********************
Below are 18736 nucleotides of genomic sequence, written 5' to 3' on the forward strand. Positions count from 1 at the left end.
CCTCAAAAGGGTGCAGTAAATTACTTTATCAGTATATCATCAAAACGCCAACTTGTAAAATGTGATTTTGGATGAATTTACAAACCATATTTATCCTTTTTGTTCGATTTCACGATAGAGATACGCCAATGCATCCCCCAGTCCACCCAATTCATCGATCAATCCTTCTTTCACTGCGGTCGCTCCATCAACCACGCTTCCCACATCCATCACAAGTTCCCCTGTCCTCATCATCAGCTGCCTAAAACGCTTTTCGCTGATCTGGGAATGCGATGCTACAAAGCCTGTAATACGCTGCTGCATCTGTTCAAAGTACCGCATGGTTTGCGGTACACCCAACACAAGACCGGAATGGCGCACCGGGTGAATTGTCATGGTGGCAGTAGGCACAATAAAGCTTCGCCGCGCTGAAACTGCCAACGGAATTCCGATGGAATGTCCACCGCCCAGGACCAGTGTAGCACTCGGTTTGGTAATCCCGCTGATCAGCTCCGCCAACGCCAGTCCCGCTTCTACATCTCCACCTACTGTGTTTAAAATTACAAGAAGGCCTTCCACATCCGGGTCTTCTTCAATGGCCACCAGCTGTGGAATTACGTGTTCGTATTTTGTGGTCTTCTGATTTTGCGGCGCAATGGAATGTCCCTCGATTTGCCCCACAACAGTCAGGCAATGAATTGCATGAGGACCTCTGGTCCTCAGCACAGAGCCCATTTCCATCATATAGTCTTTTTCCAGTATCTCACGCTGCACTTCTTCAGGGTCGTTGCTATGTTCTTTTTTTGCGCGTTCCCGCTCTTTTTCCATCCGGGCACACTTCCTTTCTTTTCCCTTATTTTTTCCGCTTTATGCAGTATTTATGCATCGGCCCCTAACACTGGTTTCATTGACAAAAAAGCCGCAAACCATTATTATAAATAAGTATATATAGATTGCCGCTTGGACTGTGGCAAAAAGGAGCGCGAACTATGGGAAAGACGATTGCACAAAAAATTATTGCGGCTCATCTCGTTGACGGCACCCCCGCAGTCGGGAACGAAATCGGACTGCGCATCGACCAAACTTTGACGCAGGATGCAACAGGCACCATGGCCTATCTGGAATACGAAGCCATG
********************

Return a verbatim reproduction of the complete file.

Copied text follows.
Below are 18736 nucleotides of genomic sequence, written 5' to 3' on the forward strand. Positions count from 1 at the left end.
CCTCAAAAGGGTGCAGTAAATTACTTTATCAGTATATCATCAAAACGCCAACTTGTAAAATGTGATTTTGGATGAATTTACAAACCATATTTATCCTTTTTGTTCGATTTCACGATAGAGATACGCCAATGCATCCCCCAGTCCACCCAATTCATCGATCAATCCTTCTTTCACTGCGGTCGCTCCATCAACCACGCTTCCCACATCCATCACAAGTTCCCCTGTCCTCATCATCAGCTGCCTAAAACGCTTTTCGCTGATCTGGGAATGCGATGCTACAAAGCCTGTAATACGCTGCTGCATCTGTTCAAAGTACCGCATGGTTTGCGGTACACCCAACACAAGACCGGAATGGCGCACCGGGTGAATTGTCATGGTGGCAGTAGGCACAATAAAGCTTCGCCGCGCTGAAACTGCCAACGGAATTCCGATGGAATGTCCACCGCCCAGGACCAGTGTAGCACTCGGTTTGGTAATCCCGCTGATCAGCTCCGCCAACGCCAGTCCCGCTTCTACATCTCCACCTACTGTGTTTAAAATTACAAGAAGGCCTTCCACATCCGGGTCTTCTTCAATGGCCACCAGCTGTGGAATTACGTGTTCGTATTTTGTGGTCTTCTGATTTTGCGGCGCAATGGAATGTCCCTCGATTTGCCCCACAACAGTCAGGCAATGAATTGCATGAGGACCTCTGGTCCTCAGCACAGAGCCCATTTCCATCATATAGTCTTTTTCCAGTATCTCACGCTGCACTTCTTCAGGGTCGTTGCTATGTTCTTTTTTTGCGCGTTCCCGCTCTTTTTCCATCCGGGCACACTTCCTTTCTTTTCCCTTATTTTTTCCGCTTTATGCAGTATTTATGCATCGGCCCCTAACACTGGTTTCATTGACAAAAAAGCCGCAAACCATTATTATAAATAAGTATATATAGATTGCCGCTTGGACTGTGGCAAAAAGGAGCGCGAACTATGGGAAAGACGATTGCACAAAAAATTATTGCGGCTCATCTCGTTGACGGCACCCCCGCAGTCGGGAACGAAATCGGACTGCGCATCGACCAAACTTTGACGCAGGATGCAACAGGCACCATGGCCTATCTGGAATACGAAGCCATG